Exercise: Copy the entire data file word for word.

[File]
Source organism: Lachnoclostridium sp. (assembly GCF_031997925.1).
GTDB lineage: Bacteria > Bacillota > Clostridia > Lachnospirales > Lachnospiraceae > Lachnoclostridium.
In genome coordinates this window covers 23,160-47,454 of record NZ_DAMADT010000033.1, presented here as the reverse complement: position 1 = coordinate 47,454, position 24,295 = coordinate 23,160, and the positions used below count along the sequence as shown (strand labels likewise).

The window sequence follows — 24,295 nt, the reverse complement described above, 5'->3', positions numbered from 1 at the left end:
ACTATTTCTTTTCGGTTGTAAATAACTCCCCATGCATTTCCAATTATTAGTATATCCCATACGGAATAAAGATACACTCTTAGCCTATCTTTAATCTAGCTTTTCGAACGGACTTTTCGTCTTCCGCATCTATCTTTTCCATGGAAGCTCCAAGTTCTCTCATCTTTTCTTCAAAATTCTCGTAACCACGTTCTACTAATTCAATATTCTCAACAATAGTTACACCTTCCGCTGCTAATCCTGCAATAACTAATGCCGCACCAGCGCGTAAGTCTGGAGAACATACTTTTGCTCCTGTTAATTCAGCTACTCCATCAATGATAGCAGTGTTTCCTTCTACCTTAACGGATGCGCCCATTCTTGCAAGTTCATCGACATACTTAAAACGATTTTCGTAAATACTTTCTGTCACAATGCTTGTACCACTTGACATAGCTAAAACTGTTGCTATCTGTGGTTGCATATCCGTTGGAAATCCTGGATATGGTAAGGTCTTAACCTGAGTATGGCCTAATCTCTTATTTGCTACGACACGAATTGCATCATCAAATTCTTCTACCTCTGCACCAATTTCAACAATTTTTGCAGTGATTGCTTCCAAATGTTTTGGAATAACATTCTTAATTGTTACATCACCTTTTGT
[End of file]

Source organism: Lachnoclostridium sp. (assembly GCF_031997925.1).
GTDB lineage: Bacteria > Bacillota > Clostridia > Lachnospirales > Lachnospiraceae > Lachnoclostridium.
In genome coordinates this window covers 23,160-47,454 of record NZ_DAMADT010000033.1, presented here as the reverse complement: position 1 = coordinate 47,454, position 24,295 = coordinate 23,160, and the positions used below count along the sequence as shown (strand labels likewise).

The window sequence follows — 24,295 nt, the reverse complement described above, 5'->3', positions numbered from 1 at the left end:
ACTATTTCTTTTCGGTTGTAAATAACTCCCCATGCATTTCCAATTATTAGTATATCCCATACGGAATAAAGATACACTCTTAGCCTATCTTTAATCTAGCTTTTCGAACGGACTTTTCGTCTTCCGCATCTATCTTTTCCATGGAAGCTCCAAGTTCTCTCATCTTTTCTTCAAAATTCTCGTAACCACGTTCTACTAATTCAATATTCTCAACAATAGTTACACCTTCCGCTGCTAATCCTGCAATAACTAATGCCGCACCAGCGCGTAAGTCTGGAGAACATACTTTTGCTCCTGTTAATTCAGCTACTCCATCAATGATAGCAGTGTTTCCTTCTACCTTAACGGATGCGCCCATTCTTGCAAGTTCATCGACATACTTAAAACGATTTTCGTAAATACTTTCTGTCACAATGCTTGTACCACTTGACATAGCTAAAACTGTTGCTATCTGTGGTTGCATATCCGTTGGAAATCCTGGATATGGTAAGGTCTTAACCTGAGTATGGCCTAATCTCTTATTTGCTACGACACGAATTGCATCATCAAATTCTTCTACCTCTGCACCAATTTCAACAATTTTTGCAGTGATTGCTTCCAAATGTTTTGGAATAACATTCTTAATTGTTACATCACCTTTTGT